SEPT 15, 16, 22, & 23 at 8 pm
SEPT 17 & 23 at 5 pm
UMA Philly founder Vince Johnson collaborates with virtuosic Cuban jazz musician Francois Zayas for a raw, up close duet, inviting the audience into the many layers and textures of identity.
“i.d.” is an uplifting journey through sound and movement that celebrates the complexity of race, culture and gender diversity. Vince Johnson is a former principal dancer for Rennie Harris Puremovement and Francois Zayas a former member of the National Symphonic Orchestra of Cuba. Johnson and Zayas’ virtuosities overlap as they effortlessly transform themselves through styles of dance and music. This shape shifting celebrates the richness of human expression and identity. Johnson fuses influences from hip hop, martial arts, and contemporary dance into aerodynamic expressions of grace and control. Francois delivers ear-bending beats that travel across a landscape of percussion instrumentation from around the world. Johnson and Zayas, both educators at Movemakers Philly and the newly launched Urban Movement Arts Philly have created “I.D” as dazzling and inspirational entertainment for all ages.
Development of “i.d.” was supported by The Maggie Allesee National Center for Choreography (MANCC) Forward Dialogues Residency.
bboy Metal footwork drill
Check out our Hip Hop H.I.I.T and Breaking Teacher BBoy Metal's footwork tutorial from this past summer. All our classes are beginner friendly, so if this looks fun to you but you're nervous about starting from scratch, don't worry! You'll be in good hands. Everyone feels like they have two left feet sometimes. And this stuff is an awesome work out!
acting out in the street
UMA's founder & director, Vince Johnson, acting out in the street.
A note from Vince:
Lineage and intention are crucial concepts for me as a movement practitioner. I’ve been active in movement culture for almost my entire life, starting with the martial arts when I was 5. Since then, I’ve accumulated other practices. I’ve never stopped and in my most dedicated practices, martial arts tricking and hip hop dance, I’ve seen low points and success. I’ve been a scrub and I’ve also stood neck and neck with some of the best in the world. I say this to emphasize that I’ve encountered many training institutions and instructors throughout my career, the best and the worst.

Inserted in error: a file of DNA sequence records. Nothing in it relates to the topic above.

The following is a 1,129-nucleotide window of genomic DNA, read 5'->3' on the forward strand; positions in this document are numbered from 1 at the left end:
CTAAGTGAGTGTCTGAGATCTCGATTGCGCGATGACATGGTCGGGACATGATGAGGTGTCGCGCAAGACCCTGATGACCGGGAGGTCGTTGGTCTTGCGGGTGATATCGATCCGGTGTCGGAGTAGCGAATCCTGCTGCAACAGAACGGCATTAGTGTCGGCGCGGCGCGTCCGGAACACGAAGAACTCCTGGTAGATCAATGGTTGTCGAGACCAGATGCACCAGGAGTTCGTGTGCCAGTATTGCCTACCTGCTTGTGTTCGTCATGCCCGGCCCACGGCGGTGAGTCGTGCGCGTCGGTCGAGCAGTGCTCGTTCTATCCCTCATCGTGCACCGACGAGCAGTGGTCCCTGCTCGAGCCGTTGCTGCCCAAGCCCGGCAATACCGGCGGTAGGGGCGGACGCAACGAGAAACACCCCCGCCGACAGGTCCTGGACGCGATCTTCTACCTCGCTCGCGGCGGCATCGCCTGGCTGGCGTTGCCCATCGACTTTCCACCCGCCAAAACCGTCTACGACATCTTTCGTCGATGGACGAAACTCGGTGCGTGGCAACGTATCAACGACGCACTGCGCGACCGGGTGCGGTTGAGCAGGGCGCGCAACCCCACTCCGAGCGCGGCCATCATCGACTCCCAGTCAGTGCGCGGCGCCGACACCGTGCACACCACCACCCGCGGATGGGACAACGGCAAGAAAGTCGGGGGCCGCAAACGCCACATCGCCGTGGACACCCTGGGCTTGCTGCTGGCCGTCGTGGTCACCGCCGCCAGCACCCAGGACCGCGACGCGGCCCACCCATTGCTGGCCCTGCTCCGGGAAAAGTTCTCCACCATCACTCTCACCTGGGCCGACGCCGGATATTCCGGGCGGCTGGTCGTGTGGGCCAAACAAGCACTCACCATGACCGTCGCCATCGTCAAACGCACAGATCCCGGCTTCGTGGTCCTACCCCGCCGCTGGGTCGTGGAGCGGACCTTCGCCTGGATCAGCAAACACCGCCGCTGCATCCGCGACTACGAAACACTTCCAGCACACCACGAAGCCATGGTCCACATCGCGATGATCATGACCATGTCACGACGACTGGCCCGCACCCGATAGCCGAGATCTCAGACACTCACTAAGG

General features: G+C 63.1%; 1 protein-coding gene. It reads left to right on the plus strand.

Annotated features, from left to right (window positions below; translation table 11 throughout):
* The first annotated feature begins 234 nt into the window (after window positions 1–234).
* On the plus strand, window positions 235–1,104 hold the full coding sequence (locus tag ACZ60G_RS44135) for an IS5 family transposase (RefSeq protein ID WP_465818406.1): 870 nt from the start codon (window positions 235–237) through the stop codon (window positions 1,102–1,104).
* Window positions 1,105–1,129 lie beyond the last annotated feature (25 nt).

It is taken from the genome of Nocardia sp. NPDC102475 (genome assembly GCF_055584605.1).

Whenever I step into a place that has the purpose of teaching me how to move my body, the first thing that always comes to mind for me is what gives this person the nerve to tell me how to use my body. I hope the same skepticism comes to mind for you. You should what to know your teacher/coach’s level, successes, failures, time spent in the game and overall intention and philosophy in teaching. You should want to know these things for all of the obvious reasons, because you want to thrive.
I am quite sensitive to the difficulty of realizing physical change, learning new movements and skills. Often times it’s about an ongoing commitment to trial and error—lots and lots of error. Your training house should be composed of leaders that are dedicated to building you up. When they do not have the tools immediately before them, they must humbly and urgently go in search of the information needed to offer you support, or otherwise admit that said action is beyond their capability.
See you in class,